A Travellerspoint blog

Malaysia

Kuala Lumpur

A Confession

sunny 90 °F
View Bill and Hope 2019 on HopeEakins's travel map.

The last port at which we called was Port Klang, the access point for Kuala Lumpur, the capital and financial center of Malaysia. We had a chance to visit the magnificent 88-story Petronas Towers, to see Hindu temples, mosques and our lovely Anglican cathedral. We could have gone to the Batu caves (and climbed 272 steps that are filled with monkeys and monkey-business.) But we didn’t. Instead we took the ship's shuttle bus to a mall in Port Klang and bought paper clips, Post-It notes, and Scotch tape. On the way out we looked at an over the counter menu at a MacDonalds and saw everything familiar but the Salted Egg Yolks in the photo below. And then we came back to the ship.

How can we be half way around the world and be so blasé? “We’ve been there before” is no excuse. It was difficult to get to KL and took quite a while, but we should have made an effort. Since we have no photos of sites to share, we offer you pix of lavatory signage, an idea for musicians who can’t find a parking space, a way to get noticed that needs a sermon preached decrying it, and finally a sweet shot from our suite that shows the pilot boat pulling away from the ship (the pilot is on the back deck) as our reading lamps are reflected on the glass.

Next port: Trincomalee, Sri Lanka. We’ll be there!!

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Posted by HopeEakins 06:14 Archived in Malaysia Comments (0)

Borneo

Almost an international incident

sunny 90 °F
View Bill and Hope 2019 on HopeEakins's travel map.

Borneo is an island with three nationalities: the Sultanate of Brunei, The Malaysian State of Sabah, and Indonesia. Today we were in Sandakan, capital of the state of Sabah. Much of the middle class housing here is in stilt villages, built close together around common walkways, with televisions inside but no “plumbing,” a delicate way of saying that all the sinks and toilets empty in to the common sea.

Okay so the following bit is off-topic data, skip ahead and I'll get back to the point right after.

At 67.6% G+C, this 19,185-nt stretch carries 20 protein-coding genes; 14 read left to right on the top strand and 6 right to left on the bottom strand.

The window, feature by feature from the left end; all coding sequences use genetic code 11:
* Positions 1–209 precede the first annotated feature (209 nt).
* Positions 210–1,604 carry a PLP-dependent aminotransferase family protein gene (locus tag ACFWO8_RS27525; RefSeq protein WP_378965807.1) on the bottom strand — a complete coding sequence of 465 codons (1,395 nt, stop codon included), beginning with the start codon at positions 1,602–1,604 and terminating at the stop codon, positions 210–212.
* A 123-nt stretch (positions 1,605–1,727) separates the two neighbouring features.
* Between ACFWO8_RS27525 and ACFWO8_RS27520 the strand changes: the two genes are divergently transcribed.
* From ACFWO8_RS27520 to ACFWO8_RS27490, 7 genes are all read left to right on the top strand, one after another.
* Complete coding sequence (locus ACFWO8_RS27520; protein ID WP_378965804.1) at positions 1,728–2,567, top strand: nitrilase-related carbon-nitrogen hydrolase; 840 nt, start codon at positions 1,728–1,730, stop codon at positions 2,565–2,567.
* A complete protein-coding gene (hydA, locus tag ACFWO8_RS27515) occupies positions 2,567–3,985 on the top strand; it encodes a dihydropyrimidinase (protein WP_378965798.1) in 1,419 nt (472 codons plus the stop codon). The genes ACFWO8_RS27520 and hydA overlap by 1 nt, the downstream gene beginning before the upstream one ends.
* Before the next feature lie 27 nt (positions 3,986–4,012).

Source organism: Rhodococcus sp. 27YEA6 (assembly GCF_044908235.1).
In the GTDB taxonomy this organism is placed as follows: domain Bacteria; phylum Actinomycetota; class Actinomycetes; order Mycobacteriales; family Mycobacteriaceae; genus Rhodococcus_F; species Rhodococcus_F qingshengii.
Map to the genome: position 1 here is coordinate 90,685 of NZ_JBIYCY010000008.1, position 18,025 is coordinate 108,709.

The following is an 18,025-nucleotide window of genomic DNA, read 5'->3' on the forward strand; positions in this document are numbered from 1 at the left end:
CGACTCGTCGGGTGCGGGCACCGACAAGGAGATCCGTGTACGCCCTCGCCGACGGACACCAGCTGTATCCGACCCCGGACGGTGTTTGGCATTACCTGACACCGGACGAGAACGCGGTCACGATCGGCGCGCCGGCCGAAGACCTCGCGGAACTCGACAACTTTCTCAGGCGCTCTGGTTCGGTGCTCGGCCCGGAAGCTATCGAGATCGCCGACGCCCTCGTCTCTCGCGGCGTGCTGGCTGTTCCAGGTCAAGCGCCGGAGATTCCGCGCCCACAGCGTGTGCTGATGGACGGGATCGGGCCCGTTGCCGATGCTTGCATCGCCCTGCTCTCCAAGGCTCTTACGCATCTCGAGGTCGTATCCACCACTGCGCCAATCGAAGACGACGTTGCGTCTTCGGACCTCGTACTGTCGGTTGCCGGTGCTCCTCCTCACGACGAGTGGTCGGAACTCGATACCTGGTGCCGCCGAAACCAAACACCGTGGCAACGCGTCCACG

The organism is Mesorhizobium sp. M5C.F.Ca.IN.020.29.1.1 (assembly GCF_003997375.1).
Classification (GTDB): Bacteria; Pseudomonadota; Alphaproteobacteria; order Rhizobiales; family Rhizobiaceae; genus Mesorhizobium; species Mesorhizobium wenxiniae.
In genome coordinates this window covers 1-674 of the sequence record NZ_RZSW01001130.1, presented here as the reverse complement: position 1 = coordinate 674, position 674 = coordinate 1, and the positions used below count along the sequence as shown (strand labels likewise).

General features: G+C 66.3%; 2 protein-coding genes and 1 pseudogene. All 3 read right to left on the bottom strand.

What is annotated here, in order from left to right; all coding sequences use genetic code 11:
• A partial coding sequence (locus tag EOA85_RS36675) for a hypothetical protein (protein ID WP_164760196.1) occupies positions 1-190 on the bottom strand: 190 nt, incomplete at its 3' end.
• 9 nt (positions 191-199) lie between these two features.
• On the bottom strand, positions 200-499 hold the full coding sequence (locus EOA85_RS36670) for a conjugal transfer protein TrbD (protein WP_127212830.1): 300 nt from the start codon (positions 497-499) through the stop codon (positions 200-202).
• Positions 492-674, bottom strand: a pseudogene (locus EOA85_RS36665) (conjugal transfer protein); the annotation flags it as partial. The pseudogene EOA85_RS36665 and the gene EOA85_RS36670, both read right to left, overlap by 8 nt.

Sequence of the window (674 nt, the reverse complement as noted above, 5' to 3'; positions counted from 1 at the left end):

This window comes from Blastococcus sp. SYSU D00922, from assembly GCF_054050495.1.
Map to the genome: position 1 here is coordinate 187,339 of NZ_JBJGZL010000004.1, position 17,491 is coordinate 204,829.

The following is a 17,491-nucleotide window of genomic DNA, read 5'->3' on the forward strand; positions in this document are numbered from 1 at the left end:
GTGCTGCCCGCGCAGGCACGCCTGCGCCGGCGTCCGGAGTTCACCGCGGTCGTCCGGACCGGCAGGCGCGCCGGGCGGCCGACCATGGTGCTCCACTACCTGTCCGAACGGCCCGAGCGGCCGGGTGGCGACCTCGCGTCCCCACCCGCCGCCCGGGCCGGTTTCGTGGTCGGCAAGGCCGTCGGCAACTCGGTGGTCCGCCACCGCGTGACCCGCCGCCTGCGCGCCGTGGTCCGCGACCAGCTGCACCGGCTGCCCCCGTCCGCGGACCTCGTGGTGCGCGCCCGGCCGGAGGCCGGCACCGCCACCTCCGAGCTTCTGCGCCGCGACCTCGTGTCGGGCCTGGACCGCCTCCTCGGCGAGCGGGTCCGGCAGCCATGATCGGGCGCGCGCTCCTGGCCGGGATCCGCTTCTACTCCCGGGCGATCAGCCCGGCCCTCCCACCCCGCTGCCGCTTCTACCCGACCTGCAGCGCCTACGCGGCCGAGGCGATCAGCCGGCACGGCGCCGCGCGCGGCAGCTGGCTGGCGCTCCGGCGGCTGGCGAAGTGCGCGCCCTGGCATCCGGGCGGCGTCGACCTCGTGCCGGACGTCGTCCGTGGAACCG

Given its proximity to the water, you would think its markets would be filled with fish. Fish are indeed abundant here, but they are mostly dried, stacked, and very pungent. The huge wet market in Sandakan has stall after stall of dried fish bits, fish slices, fish fillets, bags of dried shrimp and anchovies. It also sells lovely vegetables and probably a hundred varieties of bananas and fruits we have never seen. Way in the back is the smaller fresh fish section – and it smells much better. Our guess is that Borneo may have lots of fish but it doesn’t have lots of refrigerators.

After visiting the market, we were off to St. Michael and All Angels, the Anglican church from which the Japanese started their prisoners of war on death marches (See this moving story in last Sunday’s sermon). The church is closed on Tuesdays. Too bad. Should churches be closed? But we saw the place decorated for both Chinese New Year’s and Christmas.

Next the modern (well, sort of modern) mall with kiosks selling contact lenses, where we decided to use the loos. We were in a mall, and there were male and female silhouettes on a sign– surely there were toilets ahead. We went down a long corridor that split left and right. Hope continued on to the female shape on the left, and Bill went to the right. No sign yet but surely this was the way to the men’s room. Then above an open door, he saw a pictogram with the shape of a man’s head adorned with a little Malaysian cap. Inside the door was a low trough with faucets arranged in a row above it. Surely this was a urinal. Bill looked around and checked out the next room. There were prayer rugs all over the floor. Surely this was a ---- mosque!!! And those spigots --- surely they were for foot washing. He left. International scandal narrowly averted.

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Posted by HopeEakins 21:18 Archived in Malaysia Comments (1)

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